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#### A.5.2 Range of an Integer Type

Suppose you need to store an integer value which can range from zero to one million. Which is the smallest type you can use? There is no general rule; it depends on the C compiler and target machine. You can use the ‘MIN’ and ‘MAX’ macros in limits.h to determine which type will work.

Each signed integer type has a pair of macros which give the smallest and largest values that it can hold. Each unsigned integer type has one such macro, for the maximum value; the minimum value is, of course, zero.

The values of these macros are all integer constant expressions. The ‘MAX’ and ‘MIN’ macros for char and short int types have values of type int. The ‘MAX’ and ‘MIN’ macros for the other types have values of the same type described by the macro—thus, ULONG_MAX has type unsigned long int.

SCHAR_MIN

This is the minimum value that can be represented by a signed char.

SCHAR_MAX
UCHAR_MAX

These are the maximum values that can be represented by a signed char and unsigned char, respectively.

CHAR_MIN

This is the minimum value that can be represented by a char. It’s equal to SCHAR_MIN if char is signed, or zero otherwise.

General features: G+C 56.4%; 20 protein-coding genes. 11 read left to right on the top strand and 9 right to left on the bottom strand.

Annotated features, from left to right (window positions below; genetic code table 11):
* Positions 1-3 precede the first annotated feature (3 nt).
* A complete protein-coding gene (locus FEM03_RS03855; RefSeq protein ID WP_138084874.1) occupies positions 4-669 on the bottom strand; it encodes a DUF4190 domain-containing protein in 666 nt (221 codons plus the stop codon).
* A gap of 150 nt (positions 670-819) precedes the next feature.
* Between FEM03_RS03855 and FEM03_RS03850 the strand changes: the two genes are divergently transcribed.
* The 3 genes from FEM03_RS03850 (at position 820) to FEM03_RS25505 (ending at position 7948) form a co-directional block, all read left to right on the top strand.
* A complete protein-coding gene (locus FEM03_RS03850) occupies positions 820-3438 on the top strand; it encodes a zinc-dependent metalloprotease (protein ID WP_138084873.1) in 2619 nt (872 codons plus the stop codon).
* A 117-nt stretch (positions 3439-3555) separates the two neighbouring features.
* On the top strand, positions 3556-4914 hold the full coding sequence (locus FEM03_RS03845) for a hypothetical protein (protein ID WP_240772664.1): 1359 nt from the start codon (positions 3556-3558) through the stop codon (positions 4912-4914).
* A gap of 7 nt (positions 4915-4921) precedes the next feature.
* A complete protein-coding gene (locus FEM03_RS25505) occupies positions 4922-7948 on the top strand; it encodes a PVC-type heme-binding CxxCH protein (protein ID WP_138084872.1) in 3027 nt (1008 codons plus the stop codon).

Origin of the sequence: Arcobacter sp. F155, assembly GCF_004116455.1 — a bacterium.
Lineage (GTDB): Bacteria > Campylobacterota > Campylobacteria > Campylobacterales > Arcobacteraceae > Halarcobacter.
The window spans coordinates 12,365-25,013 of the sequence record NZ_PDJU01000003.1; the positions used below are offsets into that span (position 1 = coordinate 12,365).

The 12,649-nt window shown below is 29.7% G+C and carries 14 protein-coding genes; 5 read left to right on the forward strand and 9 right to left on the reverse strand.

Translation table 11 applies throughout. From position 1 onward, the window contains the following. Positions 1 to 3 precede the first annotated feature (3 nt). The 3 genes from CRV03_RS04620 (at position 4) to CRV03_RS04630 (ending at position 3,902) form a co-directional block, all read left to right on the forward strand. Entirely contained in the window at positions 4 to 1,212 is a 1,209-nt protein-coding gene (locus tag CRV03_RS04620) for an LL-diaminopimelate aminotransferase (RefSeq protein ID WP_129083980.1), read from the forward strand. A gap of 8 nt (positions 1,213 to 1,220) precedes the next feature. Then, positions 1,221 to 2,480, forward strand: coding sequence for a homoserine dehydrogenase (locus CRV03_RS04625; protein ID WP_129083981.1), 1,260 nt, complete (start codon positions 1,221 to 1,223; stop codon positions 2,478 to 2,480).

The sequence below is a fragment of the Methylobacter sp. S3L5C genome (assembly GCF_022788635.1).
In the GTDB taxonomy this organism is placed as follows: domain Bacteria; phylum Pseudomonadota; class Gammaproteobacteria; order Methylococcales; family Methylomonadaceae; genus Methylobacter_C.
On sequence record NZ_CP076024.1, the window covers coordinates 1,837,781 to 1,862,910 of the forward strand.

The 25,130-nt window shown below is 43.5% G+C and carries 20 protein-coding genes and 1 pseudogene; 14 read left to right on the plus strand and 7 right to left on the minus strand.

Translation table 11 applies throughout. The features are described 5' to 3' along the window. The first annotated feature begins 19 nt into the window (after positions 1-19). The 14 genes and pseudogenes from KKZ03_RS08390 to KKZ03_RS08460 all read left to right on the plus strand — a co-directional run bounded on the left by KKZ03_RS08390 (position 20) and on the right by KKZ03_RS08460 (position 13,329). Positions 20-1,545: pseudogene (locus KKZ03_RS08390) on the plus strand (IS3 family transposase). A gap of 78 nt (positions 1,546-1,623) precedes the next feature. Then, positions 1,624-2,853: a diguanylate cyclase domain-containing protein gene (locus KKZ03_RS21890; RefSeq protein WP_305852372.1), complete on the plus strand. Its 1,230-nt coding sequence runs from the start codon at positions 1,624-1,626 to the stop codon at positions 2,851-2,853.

CHAR_MAX

This is the maximum value that can be represented by a char. It’s equal to SCHAR_MAX if char is signed, or UCHAR_MAX otherwise.

SHRT_MIN

This is the minimum value that can be represented by a signed short int. On most machines that the GNU C Library runs on, short integers are 16-bit quantities.

SHRT_MAX
USHRT_MAX

These are the maximum values that can be represented by a signed short int and unsigned short int, respectively.

INT_MIN

This is the minimum value that can be represented by a signed int. On most machines that the GNU C Library runs on, an int is a 32-bit quantity.

INT_MAX
UINT_MAX

These are the maximum values that can be represented by, respectively, the type signed int and the type unsigned int.

LONG_MIN

This is the minimum value that can be represented by a signed long int. On most machines that the GNU C Library runs on, long integers are 32-bit quantities, the same size as int.

LONG_MAX
ULONG_MAX

These are the maximum values that can be represented by a signed long int and unsigned long int, respectively.

LLONG_MIN

This is the minimum value that can be represented by a signed long long int. On most machines that the GNU C Library runs on, long long integers are 64-bit quantities.

LLONG_MAX
ULLONG_MAX

These are the maximum values that can be represented by a signed long long int and unsigned long long int, respectively.

LONG_LONG_MIN
LONG_LONG_MAX
ULONG_LONG_MAX

These are obsolete names for LLONG_MIN, LLONG_MAX, and ULLONG_MAX. They are only available if _GNU_SOURCE is defined (see Feature Test Macros). In GCC versions prior to 3.0, these were the only names available.

WCHAR_MAX

This is the maximum value that can be represented by a wchar_t. See Introduction to Extended Characters.

The header file limits.h also defines some additional constants that parameterize various operating system and file system limits. These constants are described in System Configuration Parameters.

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